Last modified on January 8th, 2019


Symptoms of the homeopathic medicine TEREBINTHINA from A Text Book of Materia Medica and Therapeutics by A.C. Cowperthwaite. Find all the symptoms of TEREBINTHINA

      Synonym. Oleum. Terebinthinae. Common name. Oil of Turpentine. Preparation. One drop to ninety-nine of alcohol makes the 2x dilution.


The chief of turpentine is upon the kidneys, where it produces irritation, congestion and inflammation, together with anaemia and albuminuria. It also affects to some extent all mucous surfaces, producing a tendency to congestion and catarrhal inflammation; it affects the bronchial and intestinal mucous membranes, causing cough and loose, bloody stools, with marked tympanitis; but more especially does it act upon the mucous lining of the bladder and urethra, giving rise to inflammation and strangury.


Mind. Stupefaction; inability to fix attention comatose condition (uraemia). (Belladonna).

Head. Vertigo; headache; intense pressure and fullness of the Head.

Nose. Violent nosebleed (Aconite, Belladonna, Bryonia, Hamamelis).

Face. Pale, earthy color of he face (Arsenicum)

Mouth. Tongue red, smooth, and glossy, as if deprived of papillae.

Stool. Stools of mucus and water worse in the morning. Intestinal catarrh and diarrhoea, with nephritis.

Urinary Organs. Heaviness and pressure in region of kidneys. Inflammation of the bladder. Burning in bladder and urethra; when urinating. Frequent desire to urinate. Urine suppressed. Violent burning, drawing pains in region of kindness. Distressing strangury, followed by soreness (Cantharis). Urethritis, with painful erections. Urine scanty and bloody (Arsenicum m. Cantharis, Colchicum, Hamamelis). Urine having the odor of violets.

Respiratory Organs. Difficult respiration, as if from congestion of the lungs. Breath short, hurried and anxious. Great dryness of the mucous membranes of the air passages. Expectoration streaked with blood.

Pulse. Quick, small, thready, almost imperceptible.


Great prostration (Arsenicum, Cinchona, Phosphorus). Occasional subsultus (Hyoscyamus, Stramonium). Cold, clammy perspiration all over the body (Camph., Tabac., Veratrum alb.)

Compare. Cantharis, Carb. v., Copab., Rig. Phosphorus, secal. c.


The chief use of Terebintha is in the treatment of urinary diseases, especially albuminuria; Bright’s disease; nephritis particularly when following acute diseases; always burning, drawing pains in region of kidneys, with heaviness and pressure. Strangury, and scanty, bloody urine. Especially useful in the congestive stage of renal disease, before disorganization has taken place or soon after. Cystitis. Violent urethritis. Dropsies of renal origin. Pelvic peritonitis and cellulitis with bladder complications and tympanitic. Metritis, peritonitis, scarlet fever or typhoid fever, with characteristic urinary symptoms and marks tympanitic. Particularly valuable in intestinal haemorrhage. Bronchitis, with burning in chest Capillary bronchitis, child drowsy, lungs seem filled up, urine scanty and dark. Haemoptysis. Puerperal haemorrhagica. Bed sores Diarrhoea. Red, glossy tongue. Tympanitis. Recommended for various eye diseases especially when dependent upon kidney diseases. Ciliary neuralgia, over right eye. Epi-scleritis. Rheumatic iritis. Adhesions of the iris. Amblyopia from alcohol. Urticaria, after eating shell fish (Urtica.). Exanthema, with renal symptoms.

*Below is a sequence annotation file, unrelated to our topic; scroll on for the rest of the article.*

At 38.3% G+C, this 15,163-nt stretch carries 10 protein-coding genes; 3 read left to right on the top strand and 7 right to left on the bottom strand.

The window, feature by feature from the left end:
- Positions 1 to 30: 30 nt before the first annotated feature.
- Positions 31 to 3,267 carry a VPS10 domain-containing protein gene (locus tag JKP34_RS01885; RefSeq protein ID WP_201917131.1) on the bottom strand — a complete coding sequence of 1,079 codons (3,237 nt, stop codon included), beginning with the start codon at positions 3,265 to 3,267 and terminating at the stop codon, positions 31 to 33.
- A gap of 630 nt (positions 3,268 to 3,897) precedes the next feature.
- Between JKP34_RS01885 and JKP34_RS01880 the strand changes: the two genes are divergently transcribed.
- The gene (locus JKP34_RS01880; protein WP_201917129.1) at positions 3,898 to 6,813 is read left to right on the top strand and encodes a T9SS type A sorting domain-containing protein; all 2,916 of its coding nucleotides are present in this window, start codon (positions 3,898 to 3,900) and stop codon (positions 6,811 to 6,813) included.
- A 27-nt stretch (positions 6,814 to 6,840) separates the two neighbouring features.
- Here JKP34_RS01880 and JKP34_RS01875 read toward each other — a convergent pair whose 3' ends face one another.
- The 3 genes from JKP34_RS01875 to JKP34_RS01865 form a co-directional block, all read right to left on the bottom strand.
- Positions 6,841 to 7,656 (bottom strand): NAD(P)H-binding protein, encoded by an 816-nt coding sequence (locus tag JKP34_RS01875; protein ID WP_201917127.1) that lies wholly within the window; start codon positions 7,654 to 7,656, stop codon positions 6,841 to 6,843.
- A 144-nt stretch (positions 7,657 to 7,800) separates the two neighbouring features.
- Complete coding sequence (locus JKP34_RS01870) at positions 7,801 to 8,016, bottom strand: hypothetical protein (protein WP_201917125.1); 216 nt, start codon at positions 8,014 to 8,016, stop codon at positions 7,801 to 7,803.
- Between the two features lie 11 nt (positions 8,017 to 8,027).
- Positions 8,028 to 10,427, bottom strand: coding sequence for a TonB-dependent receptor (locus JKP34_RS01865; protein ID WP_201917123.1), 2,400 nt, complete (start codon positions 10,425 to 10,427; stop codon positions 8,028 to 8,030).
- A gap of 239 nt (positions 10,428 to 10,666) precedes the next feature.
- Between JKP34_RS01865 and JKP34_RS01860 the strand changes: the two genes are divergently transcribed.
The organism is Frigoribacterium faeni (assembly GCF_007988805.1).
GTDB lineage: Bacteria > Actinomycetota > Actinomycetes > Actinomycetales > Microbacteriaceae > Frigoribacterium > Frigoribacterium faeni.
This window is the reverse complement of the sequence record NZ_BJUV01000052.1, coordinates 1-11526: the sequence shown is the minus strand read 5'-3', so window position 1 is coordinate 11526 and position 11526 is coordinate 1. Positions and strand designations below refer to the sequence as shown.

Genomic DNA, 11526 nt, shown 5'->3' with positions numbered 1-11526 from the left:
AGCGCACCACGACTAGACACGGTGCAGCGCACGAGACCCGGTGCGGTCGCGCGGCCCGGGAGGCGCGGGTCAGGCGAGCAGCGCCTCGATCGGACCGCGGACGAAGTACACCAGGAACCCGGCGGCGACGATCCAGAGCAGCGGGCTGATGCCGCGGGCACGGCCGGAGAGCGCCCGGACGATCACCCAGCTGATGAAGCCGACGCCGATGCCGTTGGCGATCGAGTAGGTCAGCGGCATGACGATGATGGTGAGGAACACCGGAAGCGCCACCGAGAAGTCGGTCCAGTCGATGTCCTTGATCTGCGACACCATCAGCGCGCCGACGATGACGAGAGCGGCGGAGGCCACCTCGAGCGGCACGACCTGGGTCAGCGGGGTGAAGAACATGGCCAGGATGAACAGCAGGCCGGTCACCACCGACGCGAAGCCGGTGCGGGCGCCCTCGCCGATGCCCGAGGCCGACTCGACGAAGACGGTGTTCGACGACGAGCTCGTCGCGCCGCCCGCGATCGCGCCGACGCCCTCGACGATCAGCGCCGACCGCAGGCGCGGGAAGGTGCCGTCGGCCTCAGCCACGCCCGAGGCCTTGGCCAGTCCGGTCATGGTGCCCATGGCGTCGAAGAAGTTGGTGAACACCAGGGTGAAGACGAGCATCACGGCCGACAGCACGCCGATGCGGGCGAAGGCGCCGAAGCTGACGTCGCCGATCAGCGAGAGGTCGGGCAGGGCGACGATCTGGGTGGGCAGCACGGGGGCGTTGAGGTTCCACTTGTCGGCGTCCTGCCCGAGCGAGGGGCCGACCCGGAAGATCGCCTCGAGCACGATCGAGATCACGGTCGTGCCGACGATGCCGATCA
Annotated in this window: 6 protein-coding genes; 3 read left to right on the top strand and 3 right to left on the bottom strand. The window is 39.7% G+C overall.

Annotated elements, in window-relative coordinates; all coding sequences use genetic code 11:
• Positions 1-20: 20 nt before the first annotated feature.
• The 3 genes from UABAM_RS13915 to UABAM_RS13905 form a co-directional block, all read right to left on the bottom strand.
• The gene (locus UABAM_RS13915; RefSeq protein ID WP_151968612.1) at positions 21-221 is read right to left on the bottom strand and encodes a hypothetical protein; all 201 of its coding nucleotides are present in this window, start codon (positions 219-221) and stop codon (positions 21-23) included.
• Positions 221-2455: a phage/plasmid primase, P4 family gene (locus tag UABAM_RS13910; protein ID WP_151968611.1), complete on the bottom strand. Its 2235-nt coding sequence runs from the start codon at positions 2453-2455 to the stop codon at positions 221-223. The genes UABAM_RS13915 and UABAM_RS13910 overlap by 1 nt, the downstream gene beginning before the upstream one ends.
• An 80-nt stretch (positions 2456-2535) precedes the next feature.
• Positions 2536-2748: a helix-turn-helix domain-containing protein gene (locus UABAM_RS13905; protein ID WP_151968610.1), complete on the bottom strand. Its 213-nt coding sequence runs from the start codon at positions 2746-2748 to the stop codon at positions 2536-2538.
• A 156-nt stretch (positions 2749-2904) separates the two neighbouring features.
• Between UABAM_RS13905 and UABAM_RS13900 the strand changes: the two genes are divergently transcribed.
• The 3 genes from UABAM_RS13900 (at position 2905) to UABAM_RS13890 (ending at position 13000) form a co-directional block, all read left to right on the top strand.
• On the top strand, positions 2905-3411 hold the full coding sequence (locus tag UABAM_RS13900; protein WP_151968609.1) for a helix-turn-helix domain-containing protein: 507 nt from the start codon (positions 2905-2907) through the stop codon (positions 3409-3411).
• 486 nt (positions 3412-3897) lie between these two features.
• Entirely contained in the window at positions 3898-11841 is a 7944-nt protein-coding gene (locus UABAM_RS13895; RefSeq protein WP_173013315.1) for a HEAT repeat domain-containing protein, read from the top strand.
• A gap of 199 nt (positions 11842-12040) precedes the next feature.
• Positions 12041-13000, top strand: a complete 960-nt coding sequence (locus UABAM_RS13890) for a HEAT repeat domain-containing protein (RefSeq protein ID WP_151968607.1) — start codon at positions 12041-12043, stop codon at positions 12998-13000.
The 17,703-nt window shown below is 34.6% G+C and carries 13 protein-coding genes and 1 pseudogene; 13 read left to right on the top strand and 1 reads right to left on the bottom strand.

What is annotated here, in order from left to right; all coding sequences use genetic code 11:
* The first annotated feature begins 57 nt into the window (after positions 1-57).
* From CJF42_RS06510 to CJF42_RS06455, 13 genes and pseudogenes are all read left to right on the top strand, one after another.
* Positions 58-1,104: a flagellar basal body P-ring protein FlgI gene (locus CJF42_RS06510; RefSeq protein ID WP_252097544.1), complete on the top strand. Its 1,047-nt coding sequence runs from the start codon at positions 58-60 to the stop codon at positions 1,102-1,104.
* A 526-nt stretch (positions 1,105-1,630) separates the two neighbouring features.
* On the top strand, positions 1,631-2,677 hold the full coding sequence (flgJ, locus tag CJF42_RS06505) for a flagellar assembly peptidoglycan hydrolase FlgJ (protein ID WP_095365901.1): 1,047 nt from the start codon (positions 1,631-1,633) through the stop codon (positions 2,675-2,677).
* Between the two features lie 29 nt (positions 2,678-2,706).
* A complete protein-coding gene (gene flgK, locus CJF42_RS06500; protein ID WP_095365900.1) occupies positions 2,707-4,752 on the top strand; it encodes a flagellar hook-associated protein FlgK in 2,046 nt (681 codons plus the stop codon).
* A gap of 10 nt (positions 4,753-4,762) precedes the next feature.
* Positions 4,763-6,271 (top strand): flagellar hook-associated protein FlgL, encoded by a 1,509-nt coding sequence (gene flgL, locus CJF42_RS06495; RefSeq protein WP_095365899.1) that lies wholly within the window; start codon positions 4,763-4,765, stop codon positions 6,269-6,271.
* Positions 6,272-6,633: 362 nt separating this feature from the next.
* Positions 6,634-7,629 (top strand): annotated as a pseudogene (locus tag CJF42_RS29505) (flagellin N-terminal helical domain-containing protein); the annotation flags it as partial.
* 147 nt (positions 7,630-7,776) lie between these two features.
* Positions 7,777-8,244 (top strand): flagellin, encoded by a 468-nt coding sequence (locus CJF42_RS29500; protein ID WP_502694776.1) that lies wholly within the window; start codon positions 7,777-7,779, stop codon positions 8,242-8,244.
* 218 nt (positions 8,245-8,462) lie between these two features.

About the author

A.C. Cowperthwaite

A.C. Cowperthwaite

A.C. (Allen Corson) Cowperthwaite 1848-1926.
ALLEN CORSON COWPERTHWAITE was born at Cape May, New Jersey, May 3, 1848, son of Joseph C. and Deborah (Godfrey) Cowperthwaite. He attended medical lectures at the University of Iowa in 1867-1868, and was graduated from the Hahnemann Medical College of Philadelphia in 1869. He practiced his profession first in Illinois, and then in Nebraska. In 1877 he became Dean and Professor of Materia Medica in the recently organized Homeopathic Department of the State University of Iowa, holding the position till 1892. In 1884 he accepted the chair of Materia Medica, Pharmacology, and Clinical Medicine in the Homeopathic Medical College of the University of Michigan. He removed to Chicago in 1892, and became Professor of Materia Medica and Therapeutics in the Chicago Homeopathic Medical College. From 1901 he also served as president of that College. He is the author of various works, notably "Insanity in its Medico-Legal Relations" (1876), "A Textbook of Materia Medica and Therapeutics" (1880), of "Gynecology" (1888), and of "The Practice of Medicine " (1901).

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